US 821st Security Forces Squadron at Thule Air Base (Picture: US Department of Defense).
US President Donald Trump has called the Prime Minister of Denmark "nasty" for the way she responded to his interest in buying Greenland.
The US President previously stated his "strategic" interest in purchasing Greenland, the largest island on Earth, in what he likened to a "large real estate deal".
Mr Trump's comments prompted negative responses from Danish territory officials, who reiterated that the semi-autonomous island is not for sale.
The Danish leader Mette Frederiksen described the idea as "absurd".
"Greenland is not Danish. Greenland is Greenlandic", she said on Sunday.
"I persistently hope that this is not something that is seriously meant."
On Wednesday, the US President cancelled a scheduled visit to Denmark, a decision which Ms Frederiksen said she was "disappointed and surprised" by.
What 'strategic' appeal might Greenland have to Trump and the United States?
Greenland is an autonomous country of the Kingdom of Denmark, self-governing since 2009.
Matters of foreign policy and security are handled by Denmark, one of several NATO members that Trump has criticised for underspending on defence, accusing them of relying on the US.
Here are some of the potential incentives that sparked the interest of the US, and a look at whether they are alone in their pursuit of the ice-covered island...
Current military foothold
The north-western coast of Greenland is currently home to Thule Air Base, the northern-most instalment belonging to the United States.
At the base, Air Force officers from 12th Space Warning Squadron use large-scale radars to detect missiles and conduct space surveillance.
Its location in the Arctic Circle is perfect for tracking intercontinental missiles and satellites in low-Earth orbit.
The ice that covers and surrounds Greenland is rapidly thawing, largely due to global warming, and speculation that large oil and gas reserves lie beneath has caused tension among leading world powers.
If conflict were to arise, these US assets would prove vital and Trump may want to join other superpowers in expanding military force in the region.
It appears that the United States is not the only nation with an interest in Greenland.
Relations between Russia and America have continued to deteriorate in recent years, the US recently withdrawing from the Intermediate-Range Nuclear Forces Treaty.
The collapse of the Cold War treaty, which banned missiles ranging from 310 to 3,400 miles, has fuelled international concern over a new arms race.
In the polar region, retreating ice has allowed a greater presence of ships in the Atlantic Ocean.
President Vladimir Putin has shown explicit interest in increasing Russian presence in the waters.
Russia's growing fleet of icebreaker vessels has made way for growing military ambitions in the Arctic.
During an Arctic forum earlier this year, Putin told leaders of Iceland, Finland, Norway and Sweden that the amount of cargo carried across the shipping lane will increase form 20 to 80 million metric tonnes by 2025.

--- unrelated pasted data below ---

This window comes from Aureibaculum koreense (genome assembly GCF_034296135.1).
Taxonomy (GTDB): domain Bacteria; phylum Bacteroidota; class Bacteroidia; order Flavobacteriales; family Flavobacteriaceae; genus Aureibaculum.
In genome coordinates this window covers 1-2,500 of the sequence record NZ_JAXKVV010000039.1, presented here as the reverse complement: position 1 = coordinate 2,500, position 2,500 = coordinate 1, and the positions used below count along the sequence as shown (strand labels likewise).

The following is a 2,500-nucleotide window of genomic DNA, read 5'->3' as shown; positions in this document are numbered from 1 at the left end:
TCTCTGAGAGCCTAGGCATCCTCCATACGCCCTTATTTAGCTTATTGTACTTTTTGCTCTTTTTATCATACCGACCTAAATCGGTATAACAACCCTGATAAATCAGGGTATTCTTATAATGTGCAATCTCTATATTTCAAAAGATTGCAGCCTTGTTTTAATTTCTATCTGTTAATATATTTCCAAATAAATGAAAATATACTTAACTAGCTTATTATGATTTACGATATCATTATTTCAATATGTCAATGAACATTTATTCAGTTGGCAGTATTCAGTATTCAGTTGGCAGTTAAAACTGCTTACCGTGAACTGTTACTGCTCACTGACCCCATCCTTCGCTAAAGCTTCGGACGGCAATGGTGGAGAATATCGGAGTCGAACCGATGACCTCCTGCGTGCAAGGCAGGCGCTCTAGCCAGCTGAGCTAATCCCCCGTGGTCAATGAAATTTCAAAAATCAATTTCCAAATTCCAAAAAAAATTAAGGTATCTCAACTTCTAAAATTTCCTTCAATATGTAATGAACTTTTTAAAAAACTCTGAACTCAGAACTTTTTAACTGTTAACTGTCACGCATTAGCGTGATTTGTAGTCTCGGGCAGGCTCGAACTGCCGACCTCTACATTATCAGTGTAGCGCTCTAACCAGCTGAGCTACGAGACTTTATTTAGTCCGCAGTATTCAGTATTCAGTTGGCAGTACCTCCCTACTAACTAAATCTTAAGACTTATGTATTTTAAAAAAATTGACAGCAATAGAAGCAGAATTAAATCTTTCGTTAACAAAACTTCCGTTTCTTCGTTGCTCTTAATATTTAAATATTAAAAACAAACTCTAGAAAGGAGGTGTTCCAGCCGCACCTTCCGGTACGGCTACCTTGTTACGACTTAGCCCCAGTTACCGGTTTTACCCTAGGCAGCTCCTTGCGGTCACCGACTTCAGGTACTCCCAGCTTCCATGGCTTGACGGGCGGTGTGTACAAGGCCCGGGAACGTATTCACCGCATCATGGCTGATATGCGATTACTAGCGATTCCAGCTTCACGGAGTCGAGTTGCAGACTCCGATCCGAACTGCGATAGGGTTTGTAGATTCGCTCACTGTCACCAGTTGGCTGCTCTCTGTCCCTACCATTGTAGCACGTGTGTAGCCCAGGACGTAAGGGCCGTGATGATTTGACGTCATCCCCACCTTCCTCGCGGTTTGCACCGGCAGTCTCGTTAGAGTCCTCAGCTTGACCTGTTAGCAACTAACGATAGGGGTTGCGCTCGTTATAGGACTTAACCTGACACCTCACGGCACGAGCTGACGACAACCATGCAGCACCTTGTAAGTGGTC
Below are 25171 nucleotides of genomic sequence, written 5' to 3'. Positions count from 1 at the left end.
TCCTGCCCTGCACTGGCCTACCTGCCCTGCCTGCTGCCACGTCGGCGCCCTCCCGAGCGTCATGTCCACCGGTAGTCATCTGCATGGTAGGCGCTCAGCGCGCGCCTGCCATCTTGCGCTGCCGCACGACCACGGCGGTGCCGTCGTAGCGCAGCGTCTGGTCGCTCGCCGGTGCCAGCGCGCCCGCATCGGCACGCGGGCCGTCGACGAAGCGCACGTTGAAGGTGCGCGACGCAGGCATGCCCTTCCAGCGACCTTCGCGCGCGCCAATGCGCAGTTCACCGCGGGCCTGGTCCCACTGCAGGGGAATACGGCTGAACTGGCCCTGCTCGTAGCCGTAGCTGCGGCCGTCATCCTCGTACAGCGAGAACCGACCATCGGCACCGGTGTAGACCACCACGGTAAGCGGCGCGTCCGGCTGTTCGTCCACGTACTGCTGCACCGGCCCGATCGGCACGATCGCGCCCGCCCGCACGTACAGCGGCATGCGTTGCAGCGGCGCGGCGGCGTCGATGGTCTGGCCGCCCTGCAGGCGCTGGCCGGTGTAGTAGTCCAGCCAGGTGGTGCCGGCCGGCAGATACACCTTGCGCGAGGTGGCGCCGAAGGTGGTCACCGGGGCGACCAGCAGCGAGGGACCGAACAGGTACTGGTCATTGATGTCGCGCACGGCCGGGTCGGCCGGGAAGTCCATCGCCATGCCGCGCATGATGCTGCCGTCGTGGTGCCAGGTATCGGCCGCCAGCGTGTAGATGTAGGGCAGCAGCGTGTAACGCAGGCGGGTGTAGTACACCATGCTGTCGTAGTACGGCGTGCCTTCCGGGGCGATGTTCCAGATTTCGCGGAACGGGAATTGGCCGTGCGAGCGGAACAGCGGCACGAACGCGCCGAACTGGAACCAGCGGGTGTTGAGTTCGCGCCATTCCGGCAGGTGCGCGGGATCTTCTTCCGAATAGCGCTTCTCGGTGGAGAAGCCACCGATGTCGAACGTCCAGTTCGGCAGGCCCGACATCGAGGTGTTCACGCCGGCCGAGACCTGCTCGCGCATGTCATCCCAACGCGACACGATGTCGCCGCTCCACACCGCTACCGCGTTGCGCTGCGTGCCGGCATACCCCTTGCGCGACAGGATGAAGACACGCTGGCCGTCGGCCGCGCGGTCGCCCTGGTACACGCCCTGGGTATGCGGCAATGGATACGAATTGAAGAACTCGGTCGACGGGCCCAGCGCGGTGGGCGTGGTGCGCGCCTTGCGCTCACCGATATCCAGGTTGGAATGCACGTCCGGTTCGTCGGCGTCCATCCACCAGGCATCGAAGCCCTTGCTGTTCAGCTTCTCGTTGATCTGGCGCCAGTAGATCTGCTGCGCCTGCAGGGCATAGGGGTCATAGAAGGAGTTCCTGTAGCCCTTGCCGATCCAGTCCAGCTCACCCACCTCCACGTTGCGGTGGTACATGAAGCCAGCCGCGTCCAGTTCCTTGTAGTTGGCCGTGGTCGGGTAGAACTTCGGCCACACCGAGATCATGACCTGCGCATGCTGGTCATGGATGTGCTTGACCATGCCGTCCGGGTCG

Putin has already started to modernize several Soviet-era bases across the region, NATO keeping a watchful eye over Russia's presence - in case patrol vessels begin to appear.
The US doubled its troop count last year, the UK sending 800 Royal Marine Commandos as then-Defence Secretary Gavin Williamson observed Russian submarine activity levels not seen "since the Cold War".
Another global power attempting to gain a military foothold in the Arctic Circle, in doing so treading on the toes of the US, is China.
The latest trade-war between China and the US has led to Donald Trump stamping a 10% tariff on $300 billion-worth of Chinese imports into the States, with tensions continuing to rise after a brief truce in late-June.
Recent years have seen multiple failed bids for an increased presence in Greenland, with Denmark regularly citing loyalty to their American partners following a military rights agreement in 1951.
In 2016, Hong Kong-based General Nice Group launched a bid for a former US military base in Greenland, before Copenhagen vetoed the deal.
More recently, China's position as favourites to win the contract for a new airport in Greenland led to US concern that the facility could be used to host military aircraft in the instance of potential future conflict.
Chinese engineers soon ran into trouble securing visas to begin work on the island, and plans were withdrawn in June this year.
As mentioned, it is no secret that many nations are taking an interest in what lies beneath the ice surrounding Greenland.
There are huge oil and gas reserves in the Arctic Circle, with some people speculating it could lead to hostility from countries such as Russia.
Captain Craig Feeney, Polar Navigation Expert from City of Glasgow College, explained a potential incentive for increased Russian presence:
"If we look at the top of Greenland, it’s quite possible that there could be vast sub-sea resources."
Greenland is regarded as a hotspot for rare-earth metals and other valuable minerals, but the United States may feel a building pressure to challenge for the landscape in the Arctic, says Caroline Kennedy-Pipe, Professor of International security at Loughborough University: “No-one owns the central Arctic.
"Some more excitable commentators have talked about a gold-rush, an oil-rush in the Arctic."
"We’re expecting to see great power rivalries played out in the Arctic, particularly with the resurgent Russian and a very interested China."
Greenland has refused to acknowledge the possibility of a US purchase.
Instead, their Ministry of Foreign Affairs declared on social media that they are "open for business".